The sidechain function can be used, for example, for controlling hi-hat bleed in a snare channel, carving out space vocals in an instrument bus, using the kick drum to duck synths or backing tracks, or controlling the reverb by sidechaining it with the vocal input.

Select a key input to use an external sidechain input for resonance detection. Here are the steps on how to select a key input in the Avid S6L consoles and use it as an external sidechain input:

  1. Go to the plug-ins window and select the Soothe Live instance you wish to use the sidechain input.
  2. Click on the KEY SOURCE dropdown menu located on top of the plug-in.
  3. Select the key input from the dropdown menu.
  4. Click on the sidechain on/off icon to activate the sidechain processing.
Key source selection

The key input has to be a mono input. When the input is selected, press the sidechain on/off icon to activate the sidechain processing. You can only adjust the key input in CONFIG mode in the VENUE S6L system. Recalls and snapshots follow their saved sidechain input state.

4. Output Section

The output section lets you adjust monitoring and levels.

Mix combines the original dry signal with the processed output. With the mix at 100%, only the processed signal goes to the output, and when at 0%, only the dry signal goes to the output.

It’s sometimes a good idea to drive the processing a bit hot at first and then lower the mix to add some dry signal to achieve a more transparent sound. The maximum reduction range is shown while the mix parameter is being adjusted. The frequency graph also compensates for the changes in the mix value and shows only the actual reduction. This helps to assess the resulting reduction visually.

Trim is the make-up gain to compensate for the gain reduction caused by the processing. This is why it only has positive values. Trim is the output compensation gain. By default, the trim value is set to 1.0 dB to compensate for the typical gain reduction caused by the default preset.

Delta lets you monitor the difference between the wet and dry signals. This is essentially all the resonances Soothe Live is cutting. Using delta is useful in finding resonances faster in virtual sound checks or in-ear monitor mixing.

Note that delta can only be toggled when the VENUE S6L is in CONFIG mode. Recalls and snapshots follow the saved delta state. Delta is not adjustable from the physical console surface by design to prevent accidental activation.

Bypass is a soft bypass for a click-free A/B comparison. This does not bypass the underlying processing in the background and Soothe Live continues to compute the output. To free up DSP resources in the VENUE S6L system, the plug-in has to be removed from the plug-in rack’s insert slot. The bypass state is saved in snapshots and presets.

5. Toolbar

The toolbar shows the currently selected parameter’s name, value, and a short tooltip. Click on the help icon on the right-hand corner of the toolbar to access the “Getting Started” guide. This gives you a quick overview of the parameter ranges along with some helpful pointers on using the plug-in.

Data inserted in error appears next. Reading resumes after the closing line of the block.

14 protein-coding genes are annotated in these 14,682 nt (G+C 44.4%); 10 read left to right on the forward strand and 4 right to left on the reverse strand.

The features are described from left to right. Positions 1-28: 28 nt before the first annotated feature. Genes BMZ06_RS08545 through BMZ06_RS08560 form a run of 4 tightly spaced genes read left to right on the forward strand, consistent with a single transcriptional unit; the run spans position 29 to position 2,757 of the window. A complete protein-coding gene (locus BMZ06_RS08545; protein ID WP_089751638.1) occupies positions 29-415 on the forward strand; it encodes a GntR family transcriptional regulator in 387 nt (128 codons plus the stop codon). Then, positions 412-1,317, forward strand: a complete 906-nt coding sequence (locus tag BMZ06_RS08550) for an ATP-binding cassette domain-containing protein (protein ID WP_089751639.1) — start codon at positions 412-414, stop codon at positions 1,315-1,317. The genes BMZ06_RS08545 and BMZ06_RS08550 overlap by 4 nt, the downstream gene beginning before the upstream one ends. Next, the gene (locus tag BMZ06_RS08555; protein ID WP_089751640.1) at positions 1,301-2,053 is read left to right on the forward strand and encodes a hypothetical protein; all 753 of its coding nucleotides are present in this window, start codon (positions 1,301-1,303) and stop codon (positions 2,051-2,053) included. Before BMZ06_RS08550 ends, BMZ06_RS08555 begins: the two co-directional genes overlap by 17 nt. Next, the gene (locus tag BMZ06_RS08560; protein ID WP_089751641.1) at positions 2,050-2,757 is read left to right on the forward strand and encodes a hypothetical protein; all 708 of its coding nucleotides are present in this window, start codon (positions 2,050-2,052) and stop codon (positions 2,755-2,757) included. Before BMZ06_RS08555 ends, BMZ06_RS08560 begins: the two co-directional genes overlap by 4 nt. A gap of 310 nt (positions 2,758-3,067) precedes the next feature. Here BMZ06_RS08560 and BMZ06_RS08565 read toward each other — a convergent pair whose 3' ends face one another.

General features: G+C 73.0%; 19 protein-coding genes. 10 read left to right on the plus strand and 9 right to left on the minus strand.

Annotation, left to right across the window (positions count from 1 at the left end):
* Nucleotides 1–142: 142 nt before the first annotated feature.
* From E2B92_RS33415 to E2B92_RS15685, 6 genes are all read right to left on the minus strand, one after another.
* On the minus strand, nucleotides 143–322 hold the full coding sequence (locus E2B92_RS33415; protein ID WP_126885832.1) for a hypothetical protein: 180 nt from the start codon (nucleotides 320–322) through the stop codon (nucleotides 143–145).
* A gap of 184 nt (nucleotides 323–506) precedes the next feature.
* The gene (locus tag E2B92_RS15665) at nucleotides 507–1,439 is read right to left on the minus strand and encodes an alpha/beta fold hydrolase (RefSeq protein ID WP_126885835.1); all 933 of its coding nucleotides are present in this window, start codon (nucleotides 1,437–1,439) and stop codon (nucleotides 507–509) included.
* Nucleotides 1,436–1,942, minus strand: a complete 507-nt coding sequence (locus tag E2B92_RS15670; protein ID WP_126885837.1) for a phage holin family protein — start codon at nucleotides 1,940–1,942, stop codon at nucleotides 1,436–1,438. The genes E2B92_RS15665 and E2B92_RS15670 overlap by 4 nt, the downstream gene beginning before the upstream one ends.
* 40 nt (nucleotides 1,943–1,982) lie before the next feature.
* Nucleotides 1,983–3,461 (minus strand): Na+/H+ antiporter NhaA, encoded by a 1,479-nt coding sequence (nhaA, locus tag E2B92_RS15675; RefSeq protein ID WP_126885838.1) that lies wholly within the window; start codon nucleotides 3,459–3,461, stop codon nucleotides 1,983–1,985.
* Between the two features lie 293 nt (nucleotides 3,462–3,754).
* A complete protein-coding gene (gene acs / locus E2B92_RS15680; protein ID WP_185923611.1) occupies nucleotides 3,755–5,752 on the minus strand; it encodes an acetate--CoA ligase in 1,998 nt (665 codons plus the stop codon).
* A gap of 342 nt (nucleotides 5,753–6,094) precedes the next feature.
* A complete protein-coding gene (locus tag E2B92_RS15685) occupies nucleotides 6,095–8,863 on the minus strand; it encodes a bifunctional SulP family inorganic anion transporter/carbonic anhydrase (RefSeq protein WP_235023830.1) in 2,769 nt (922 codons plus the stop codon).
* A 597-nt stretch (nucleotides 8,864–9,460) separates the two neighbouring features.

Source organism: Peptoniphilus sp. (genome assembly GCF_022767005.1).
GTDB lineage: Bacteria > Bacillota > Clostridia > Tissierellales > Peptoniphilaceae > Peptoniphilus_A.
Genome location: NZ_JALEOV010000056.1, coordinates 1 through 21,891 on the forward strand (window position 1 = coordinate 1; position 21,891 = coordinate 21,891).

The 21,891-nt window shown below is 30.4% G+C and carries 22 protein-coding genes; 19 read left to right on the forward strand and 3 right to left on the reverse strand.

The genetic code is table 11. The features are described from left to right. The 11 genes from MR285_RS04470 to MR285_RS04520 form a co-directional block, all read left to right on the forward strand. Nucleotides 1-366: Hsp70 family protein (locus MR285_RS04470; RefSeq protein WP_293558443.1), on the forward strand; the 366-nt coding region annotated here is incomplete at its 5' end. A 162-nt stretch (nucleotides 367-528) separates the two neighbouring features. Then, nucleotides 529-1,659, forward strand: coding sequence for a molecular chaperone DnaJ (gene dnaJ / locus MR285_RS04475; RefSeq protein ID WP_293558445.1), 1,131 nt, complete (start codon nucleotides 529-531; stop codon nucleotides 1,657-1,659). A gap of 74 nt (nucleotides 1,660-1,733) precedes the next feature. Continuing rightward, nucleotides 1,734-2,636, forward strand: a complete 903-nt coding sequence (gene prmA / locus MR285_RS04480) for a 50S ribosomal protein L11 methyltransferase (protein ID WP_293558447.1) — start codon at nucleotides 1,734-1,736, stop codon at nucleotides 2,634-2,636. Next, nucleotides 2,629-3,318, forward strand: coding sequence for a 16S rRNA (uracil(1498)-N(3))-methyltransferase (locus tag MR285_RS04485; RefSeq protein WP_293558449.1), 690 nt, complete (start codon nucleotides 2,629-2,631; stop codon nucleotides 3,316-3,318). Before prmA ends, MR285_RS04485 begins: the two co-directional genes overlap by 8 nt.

6. Presets

Soothe Live comes with several presets for the most common use cases. The factory default preset is designed to be a good starting point for most cases and is far from flat. It’s optimized for vocals and monophonic instruments.

Presets can be accessed in the VENUE S6L system via the console plug-in menu. In Pro Tools HDX systems, use the plug-in menu provided by the DAW.

To load a preset in the VENUE S6L system:

  1. Go to the plug-ins page and select a Soothe Live instance you want to load a preset.
  2. Click on the preset folder icon.
  3. Select a preset you want to use.
  4. To load a preset, double tap the preset name on the list.

Saving your own Soothe Live presets in the VENUE S6L system:

  1. Select a Soothe Live instance.
  2. Adjust the plug-in parameters as desired.
  3. Click the preset folder icon.
  4. Select “New.”
  5. Enter a custom name for the preset.

Renaming presets:

  1. Select a Soothe Live instance.
  2. Click on the preset folder icon.
  3. Right-click or touch-and-hold on the preset.
  4. Select “Rename” from the dropdown menu.
  5. Type a new name and press Enter.

Deleting presets:

  1. Select a Soothe Live instance.
  2. Click on the preset folder icon.
  3. Right-click or touch-and-hold on the preset you want to delete.
  4. Select “Delete” from the dropdown menu.

7. Miscellaneous

7.1 Stereo processing

The stereo instance of Soothe Live sums the channels for analysis, and only the mid channel is analyzed. The reduction is applied to both mid and side channels according to the analysis. This is not adjustable.

7.2 FAQ and Support

You can find our FAQ section on our website: https://oeksound.com/support.

If our FAQ doesn’t answer your question, or if you find a bug, don’t hesitate to email us at: support@oeksound.com.

Appendix A: Technical Specification Charts

Sample rate
Roundtrip latency
Latency S6L
SystemNo. DSP processorsSoothe Live
mono instances
Soothe Live
stereo instances
Avid HDX-192 DSP185436
HDX PCIe185436

Appendix B: Control Surface Layout

Control surface layout